Dick Whittington

Ben Richards
The Big Tiny & The Met
The Met, Bury

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The cast of Dick Whittington Credit: Howard Barlow
Naomi Wynter as Fairy Bowbells, Connor Baldwin as Dick Whittington, Leni Murphy as the Cat Credit: Howard Barlow
Nancy Penvose as Queen Rat Credit: Howard Barlow
Robert Styles as Sarah the Cook Credit: Howard Barlow
Connor Baldwin as Dick Whittington, Leni Murphy as the Cat and Nancy Penvose as Queen Rat Credit: Howard Barlow
Naomi Wynter as Fairy Bowbells Credit: Howard Barlow

Bury Met's first ever in-house panto with The Big Tiny might be tiny in scale, with a cast of just seven on a small stage used mostly for music gigs, stand-up comedy and small-scale kids' shows, but it isn't tiny on ambition.

The script by Ben Richards, who also directs, is stronger on story than some pantos, starting with Dick's (Connor Baldwin) arrival in London where he meets Fairy Bowbells (Naomi Wynter), his fairy godmother and London pearly queen, with perhaps the only postman working in Britain on that day (Ian Hayles). He acquires a cat (Lena Murphy)—which the audience gets to name—and goes to the shop of Alderman Fitzwarren (Hayles again) where he meets Sarah the Cook (Robert Styles), who is fancied by all of Hayles's characters but takes a fancy to someone in the audience (Mr Parker from a school party when I watched, much to the delight of the kids), which becomes a running gag.

Dick falls for the Alderman's daughter, Alice, here played by Lauren Steele as a bit dizzy and not too bright, which provides some comic mileage, and the cat gets rid of the rats in the shop. However, Queen Rat (Nancy Penvose) is determined to foil them: she steals Alice's necklace and plants it on Dick, getting him thrown out. Alice runs away to sea in disguise, the others follow—there is a Shakespearean man fancying another man not realising he is a woman in disguise moment between Dick and Alice—they get shipwrecked in the desert, then are given riches for ridding the Sultan's (Hayles again, with a touch of Frankie Howerd) palace of rats.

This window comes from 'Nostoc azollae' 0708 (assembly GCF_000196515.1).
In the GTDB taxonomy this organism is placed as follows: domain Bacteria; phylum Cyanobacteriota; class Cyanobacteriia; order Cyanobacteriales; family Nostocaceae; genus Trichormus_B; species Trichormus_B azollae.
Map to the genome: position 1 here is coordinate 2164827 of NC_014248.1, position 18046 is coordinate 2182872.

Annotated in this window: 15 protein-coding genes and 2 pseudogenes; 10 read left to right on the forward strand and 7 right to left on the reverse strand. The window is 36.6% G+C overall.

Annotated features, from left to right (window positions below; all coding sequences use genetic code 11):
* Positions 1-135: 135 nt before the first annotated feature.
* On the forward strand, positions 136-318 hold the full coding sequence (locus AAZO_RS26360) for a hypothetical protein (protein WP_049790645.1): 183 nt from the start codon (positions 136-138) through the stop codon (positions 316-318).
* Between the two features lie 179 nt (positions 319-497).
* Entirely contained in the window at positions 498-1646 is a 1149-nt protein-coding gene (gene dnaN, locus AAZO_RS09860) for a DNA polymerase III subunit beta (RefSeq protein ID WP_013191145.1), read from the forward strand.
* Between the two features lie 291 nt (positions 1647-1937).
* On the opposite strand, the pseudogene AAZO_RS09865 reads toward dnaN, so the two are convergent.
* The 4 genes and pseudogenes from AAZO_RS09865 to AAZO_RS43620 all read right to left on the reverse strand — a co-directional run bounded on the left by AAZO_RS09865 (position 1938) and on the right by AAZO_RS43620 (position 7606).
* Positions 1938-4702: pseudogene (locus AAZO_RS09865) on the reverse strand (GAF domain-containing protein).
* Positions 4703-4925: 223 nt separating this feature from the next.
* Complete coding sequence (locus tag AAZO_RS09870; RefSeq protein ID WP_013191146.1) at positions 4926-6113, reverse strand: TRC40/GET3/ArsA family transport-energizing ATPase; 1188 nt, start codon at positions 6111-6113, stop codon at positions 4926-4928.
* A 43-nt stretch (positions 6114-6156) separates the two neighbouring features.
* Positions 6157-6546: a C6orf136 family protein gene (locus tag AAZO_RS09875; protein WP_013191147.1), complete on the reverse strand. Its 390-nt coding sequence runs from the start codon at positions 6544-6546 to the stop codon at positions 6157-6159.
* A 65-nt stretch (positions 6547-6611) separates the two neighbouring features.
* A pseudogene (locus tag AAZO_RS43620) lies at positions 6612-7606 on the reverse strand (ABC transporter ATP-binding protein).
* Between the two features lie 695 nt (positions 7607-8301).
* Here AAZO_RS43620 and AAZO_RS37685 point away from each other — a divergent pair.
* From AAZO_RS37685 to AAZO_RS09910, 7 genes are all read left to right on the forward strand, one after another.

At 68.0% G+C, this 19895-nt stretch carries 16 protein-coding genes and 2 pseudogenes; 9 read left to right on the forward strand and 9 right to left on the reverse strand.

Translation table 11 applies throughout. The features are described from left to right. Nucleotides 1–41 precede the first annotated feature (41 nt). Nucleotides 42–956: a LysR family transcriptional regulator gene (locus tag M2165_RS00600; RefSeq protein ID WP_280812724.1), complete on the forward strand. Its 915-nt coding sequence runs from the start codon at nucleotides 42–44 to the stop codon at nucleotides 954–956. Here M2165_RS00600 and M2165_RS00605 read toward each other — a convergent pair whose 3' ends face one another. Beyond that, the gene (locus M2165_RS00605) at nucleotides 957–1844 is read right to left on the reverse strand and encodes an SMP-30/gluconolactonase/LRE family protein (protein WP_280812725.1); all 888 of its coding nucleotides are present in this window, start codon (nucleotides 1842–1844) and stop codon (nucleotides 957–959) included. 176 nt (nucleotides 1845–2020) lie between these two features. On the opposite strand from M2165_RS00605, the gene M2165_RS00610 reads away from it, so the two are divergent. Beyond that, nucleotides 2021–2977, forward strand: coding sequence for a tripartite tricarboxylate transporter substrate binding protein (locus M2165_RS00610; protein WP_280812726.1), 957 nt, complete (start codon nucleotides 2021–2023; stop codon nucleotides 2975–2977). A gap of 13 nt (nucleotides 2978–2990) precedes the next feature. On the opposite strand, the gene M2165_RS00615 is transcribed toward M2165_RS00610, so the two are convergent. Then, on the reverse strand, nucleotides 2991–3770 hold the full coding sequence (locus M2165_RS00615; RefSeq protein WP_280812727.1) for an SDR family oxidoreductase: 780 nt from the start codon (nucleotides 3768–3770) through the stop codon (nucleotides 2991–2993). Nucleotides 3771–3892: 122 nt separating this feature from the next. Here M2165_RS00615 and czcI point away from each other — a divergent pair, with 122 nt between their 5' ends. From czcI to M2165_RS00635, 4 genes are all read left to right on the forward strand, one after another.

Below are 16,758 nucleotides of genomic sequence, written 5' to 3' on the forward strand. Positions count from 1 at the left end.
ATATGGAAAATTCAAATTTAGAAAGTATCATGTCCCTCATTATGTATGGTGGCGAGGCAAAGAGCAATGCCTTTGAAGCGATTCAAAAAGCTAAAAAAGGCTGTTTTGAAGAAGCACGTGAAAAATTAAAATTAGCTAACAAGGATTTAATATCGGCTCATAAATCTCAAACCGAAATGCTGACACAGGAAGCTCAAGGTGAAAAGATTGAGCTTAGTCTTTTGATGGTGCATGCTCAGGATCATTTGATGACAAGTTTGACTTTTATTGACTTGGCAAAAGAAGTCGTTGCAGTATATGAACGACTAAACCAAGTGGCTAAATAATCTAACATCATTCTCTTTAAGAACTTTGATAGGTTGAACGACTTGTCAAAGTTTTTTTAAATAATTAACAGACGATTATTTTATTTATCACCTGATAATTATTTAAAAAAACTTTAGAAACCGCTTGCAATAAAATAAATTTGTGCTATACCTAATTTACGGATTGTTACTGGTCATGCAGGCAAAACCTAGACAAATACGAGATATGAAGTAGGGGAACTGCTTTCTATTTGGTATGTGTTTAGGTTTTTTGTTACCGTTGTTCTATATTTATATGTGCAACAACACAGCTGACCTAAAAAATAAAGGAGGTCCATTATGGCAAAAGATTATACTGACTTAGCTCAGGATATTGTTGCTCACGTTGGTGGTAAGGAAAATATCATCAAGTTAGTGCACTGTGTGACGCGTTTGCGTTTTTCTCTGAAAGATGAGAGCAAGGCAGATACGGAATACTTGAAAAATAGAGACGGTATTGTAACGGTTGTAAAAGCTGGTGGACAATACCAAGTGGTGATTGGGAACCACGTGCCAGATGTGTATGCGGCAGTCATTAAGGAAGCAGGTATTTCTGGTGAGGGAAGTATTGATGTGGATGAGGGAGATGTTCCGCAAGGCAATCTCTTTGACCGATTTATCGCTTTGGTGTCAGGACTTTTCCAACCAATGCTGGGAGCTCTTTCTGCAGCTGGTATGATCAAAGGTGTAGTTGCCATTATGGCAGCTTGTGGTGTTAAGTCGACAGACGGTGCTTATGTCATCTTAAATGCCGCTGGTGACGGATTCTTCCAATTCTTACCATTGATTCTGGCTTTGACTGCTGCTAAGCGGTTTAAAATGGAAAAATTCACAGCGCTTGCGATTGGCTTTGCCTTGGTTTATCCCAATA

The kids lapped up the audience participation, the silliness and anything scatological of course but some bits that may have worked for an evening audience were met with silence. They didn't go for the metatheatrical elements (e.g. saying things like, "you're not supposed to be on till page 15" or replying to "how do you know that?" with "it's in the script") but I found this a little too knowing and overdone for my taste too, although the running gag about all Hayles's characters looking alike does have a good payoff at the end.

There is a good selection of songs, mostly from musicals and musical films, especially Disney (Mary Poppins, Hercules, Frozen) and Dreamworks (Trolls) with a song from the Snoopy musical and A Funny Thing Happened on the Way to the Forum's "Everybody Ought to Have a Maid" recurring a few times, but there are a few pop numbers including "Uptown Funk" and Queen's "Don't Stop Me Now". The cat does the best version of "Memory" from Cats I've heard, despite only being able to say "meow".

Sam Lord's sound design is mostly very clear and well-balanced, but also includes lots of short bursts of music and spot effects that work as gags in themselves, such as the cat coming on each time to the Pink Panther theme.

The main panto ingredients are here: a Dame chasing the men, a Villain to boo, a Gorilla to frighten them off one by one, lots of audience participation. It felt a little underpowered and hesitant at the start of this morning schools' performance, but they soon warmed up and worked an enthusiastically noisy audience well. The Met's first attempt at panto is largely successful—and if you agree, you can book now for next year's Aladdin.

Reviewer: David Chadderton